Thursday, May 10, 2007


I am enveloped by “end of semester” right now even though I am not graduating from my cube.

The end of the school year felt like stolen moments and brief bouts of realization. That these were times I would reminisce about later and the thought if I could just appreciate them as they unfolded, they’d remain perennial. Available for me to call upon when it was cold or lonely or when bills were due. It didn’t work then, and it doesn’t work now.

It feels like the end of an era. People are moving away and moving as the weather warms. I am departing from my one great love, one that I will remember forever, no matter how many or how few come after it, no matter how wrinkled and faded I become…

I can barely say the words. I have to move out of my apartment. The apartment I adore, in the neighborhood I cherish. I sigh with longing for what we shared (last year’s Cinco de Mayo party, the central air that I’ll never know again, the bedroom I can actually walk around in, the window inviting light onto the dresser…). And like all breakups, one party is bearing the brunt of mourning. This time, it’s me. My apartment, or should I say, my soon-to-be-ex apartment, seems just fine with it. It has legions of girls (and boys, as my apartment is free-wheeling and bi-habitat) just like me but a little bit better clamoring for its attention, lines even, girls who are willing to bend more, pay more, but as I suspect, appreciate less.

I can’t make the apartment want me as much as I want it, particularly when its standards have risen far beyond the bonds of my bank account. Not when there is this much competition. The August search for Manhattan housing is one of the most heartbreaking acts I think I will ever participate in. I’ve done it twice and am gearing up for a third. I am worse for the wear.

Last night I began, shoving thoughts out of mind of how no other neighborhood will suit me, how no other water pressure will bead as hard. I talked myself into a stretch of Canal Street littered with trash and wire-locked I heart NY tee-shirt shops. Up the stairs to a surly man and his slight girlfriend who immediately insisted I take off my shoes, that though he knew I could not move in until August and still asked me to come by to look, sternly barked that it was not flexible and that was that. And the room was small and cramped and unwelcoming and it was $1200 to share a little bathroom with three other people and most likely, a type-written list of house rules (no guests, no laughing, no breathing).

Sometimes, change is not good. I wish the semester of my apartment didn’t have to end. I don’t want to graduate.

Any ideas or leads?


Amanda said...

I feel for you, especially now that it's your 3rd time finding an apartment in Manhattan. It's so unreasonable. Good luck!

Majik said...

You reminded me of the frustrations I felt when I was looking for an does require a lot of patience, but am sure you'll find your next perfect place :)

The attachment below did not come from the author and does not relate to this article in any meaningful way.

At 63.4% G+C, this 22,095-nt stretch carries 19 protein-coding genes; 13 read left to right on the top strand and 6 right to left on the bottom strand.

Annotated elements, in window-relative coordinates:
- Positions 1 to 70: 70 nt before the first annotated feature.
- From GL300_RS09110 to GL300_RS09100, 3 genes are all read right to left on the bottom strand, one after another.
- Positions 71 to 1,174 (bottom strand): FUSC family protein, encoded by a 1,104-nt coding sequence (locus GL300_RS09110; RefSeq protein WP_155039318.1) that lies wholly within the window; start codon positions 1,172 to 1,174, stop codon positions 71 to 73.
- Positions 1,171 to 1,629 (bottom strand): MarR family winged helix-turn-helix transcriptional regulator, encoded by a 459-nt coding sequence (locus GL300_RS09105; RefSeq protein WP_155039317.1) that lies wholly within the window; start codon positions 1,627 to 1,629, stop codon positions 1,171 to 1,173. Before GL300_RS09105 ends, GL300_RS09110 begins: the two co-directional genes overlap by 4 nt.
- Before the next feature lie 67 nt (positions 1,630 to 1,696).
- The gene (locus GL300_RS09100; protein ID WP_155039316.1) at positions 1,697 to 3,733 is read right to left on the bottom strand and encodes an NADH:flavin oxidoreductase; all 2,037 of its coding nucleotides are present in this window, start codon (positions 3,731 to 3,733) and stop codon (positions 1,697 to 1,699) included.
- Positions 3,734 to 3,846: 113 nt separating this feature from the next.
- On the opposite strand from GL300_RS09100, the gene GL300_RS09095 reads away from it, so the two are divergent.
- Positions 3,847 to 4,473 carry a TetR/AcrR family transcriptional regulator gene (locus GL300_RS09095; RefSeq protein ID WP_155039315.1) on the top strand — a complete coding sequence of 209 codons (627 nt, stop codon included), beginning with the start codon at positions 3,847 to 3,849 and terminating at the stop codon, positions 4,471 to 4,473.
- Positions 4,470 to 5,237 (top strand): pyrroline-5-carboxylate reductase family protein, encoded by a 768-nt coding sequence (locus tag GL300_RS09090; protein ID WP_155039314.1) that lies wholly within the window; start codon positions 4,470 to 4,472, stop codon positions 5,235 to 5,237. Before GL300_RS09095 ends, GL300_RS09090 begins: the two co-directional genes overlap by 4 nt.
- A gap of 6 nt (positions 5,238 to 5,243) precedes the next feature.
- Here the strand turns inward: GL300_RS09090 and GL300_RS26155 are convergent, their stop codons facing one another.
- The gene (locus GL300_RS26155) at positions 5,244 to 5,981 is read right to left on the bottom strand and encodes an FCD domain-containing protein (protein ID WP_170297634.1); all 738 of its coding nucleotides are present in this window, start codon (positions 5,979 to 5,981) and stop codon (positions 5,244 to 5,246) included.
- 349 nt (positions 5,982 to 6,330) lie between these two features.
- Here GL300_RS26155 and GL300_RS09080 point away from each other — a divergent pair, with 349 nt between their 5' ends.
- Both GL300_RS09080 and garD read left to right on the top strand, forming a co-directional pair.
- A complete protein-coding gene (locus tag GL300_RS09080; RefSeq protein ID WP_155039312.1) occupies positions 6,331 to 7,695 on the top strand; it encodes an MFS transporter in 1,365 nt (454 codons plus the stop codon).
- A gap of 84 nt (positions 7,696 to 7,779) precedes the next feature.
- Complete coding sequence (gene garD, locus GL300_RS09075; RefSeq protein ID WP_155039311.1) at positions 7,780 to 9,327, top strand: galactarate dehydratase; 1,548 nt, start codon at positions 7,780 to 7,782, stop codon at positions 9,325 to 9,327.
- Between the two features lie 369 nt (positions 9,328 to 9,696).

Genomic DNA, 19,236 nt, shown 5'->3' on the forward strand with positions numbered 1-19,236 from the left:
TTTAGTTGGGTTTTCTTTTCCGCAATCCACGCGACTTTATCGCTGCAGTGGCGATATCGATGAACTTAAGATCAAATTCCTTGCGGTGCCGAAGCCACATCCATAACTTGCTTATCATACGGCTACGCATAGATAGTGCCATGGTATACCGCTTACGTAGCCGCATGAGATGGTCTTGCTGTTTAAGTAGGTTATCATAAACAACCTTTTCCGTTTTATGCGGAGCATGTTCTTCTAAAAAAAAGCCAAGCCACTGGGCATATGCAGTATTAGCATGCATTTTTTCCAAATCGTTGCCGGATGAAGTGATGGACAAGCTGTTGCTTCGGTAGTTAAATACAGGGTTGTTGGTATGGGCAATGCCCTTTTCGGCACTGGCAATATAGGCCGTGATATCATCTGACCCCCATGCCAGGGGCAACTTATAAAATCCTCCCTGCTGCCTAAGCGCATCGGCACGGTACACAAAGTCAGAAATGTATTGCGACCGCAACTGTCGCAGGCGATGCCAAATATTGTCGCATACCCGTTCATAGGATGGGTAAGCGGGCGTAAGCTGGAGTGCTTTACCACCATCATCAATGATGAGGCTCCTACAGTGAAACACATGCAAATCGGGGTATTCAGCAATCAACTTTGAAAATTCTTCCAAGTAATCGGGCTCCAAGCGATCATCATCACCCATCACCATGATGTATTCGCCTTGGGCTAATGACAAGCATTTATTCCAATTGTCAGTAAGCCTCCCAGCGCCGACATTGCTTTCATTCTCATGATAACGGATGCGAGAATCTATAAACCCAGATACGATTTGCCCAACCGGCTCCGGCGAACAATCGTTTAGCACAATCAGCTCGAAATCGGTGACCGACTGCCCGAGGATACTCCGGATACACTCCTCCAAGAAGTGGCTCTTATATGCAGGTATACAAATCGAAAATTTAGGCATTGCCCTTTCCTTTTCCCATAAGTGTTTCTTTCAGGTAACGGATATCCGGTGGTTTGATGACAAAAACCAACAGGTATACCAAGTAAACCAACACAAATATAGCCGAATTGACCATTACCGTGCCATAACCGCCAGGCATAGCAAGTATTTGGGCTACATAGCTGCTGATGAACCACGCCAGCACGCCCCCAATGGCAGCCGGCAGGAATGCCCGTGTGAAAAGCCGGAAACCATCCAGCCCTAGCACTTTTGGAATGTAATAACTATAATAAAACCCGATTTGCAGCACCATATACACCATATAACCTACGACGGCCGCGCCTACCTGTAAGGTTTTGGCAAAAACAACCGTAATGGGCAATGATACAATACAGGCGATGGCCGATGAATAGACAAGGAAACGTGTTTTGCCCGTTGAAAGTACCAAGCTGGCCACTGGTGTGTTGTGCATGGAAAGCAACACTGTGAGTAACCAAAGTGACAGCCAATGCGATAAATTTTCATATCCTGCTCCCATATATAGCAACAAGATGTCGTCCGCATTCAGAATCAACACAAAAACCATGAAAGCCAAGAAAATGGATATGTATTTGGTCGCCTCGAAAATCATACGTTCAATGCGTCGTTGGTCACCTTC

Anonymous said...

When my lease was up for renewal in my tiny Avenue C studio that i shared with my boyfriend, I couldn't handle the thought of going through the process again, even with a partner. I left him, the apartment, and NYC for a much kinder rental market and better quality of life in Chicago. What a horrendous process finding a place in Manhattan is! Although, it is the best city in the world and I'm sure you'll find a space soon enough that will make you happy and will hopefully fit your furniture.

goodness gracious! said...

i'm so sorry! god it's such an enormous pain in the tush. you will find something though-you only need one.

c-47 said...

I have moved a total of nine times since living in the city. (just thinking that out was painful) I have moved other people a total of ten times. (they always seem to disappear when its my turn, bastards). I know how much this process sucks, and my heart goes out to you. I'm actually moving for a tenth time at the end of this month, although I'm heading to a brownstone in Bed-Stuy where I hope I will live longer then my previous spots.
Here's hoping you know several strong boys who are willing to help you out. (You've always got a team of grips on my end if you need)

Dig it.


b said...

Having done it twice myself, I have to agree - it's the most painful process I've yet to endure. I truly lucked out the first time around; on the next go-round, I was so stubbornly committed to find a great place in the WV, and spent countless hours sneaking into buildings so I could bypass brokers and get in touch with the management company. Long story short: I live on the UWS, ended using a (cheap) broker, but love almost everything about it. Focus on the 2 or 3 most important things in a place and you'll be fine. I was just surprised that, for me, the exact neighborhood wasn't one of them.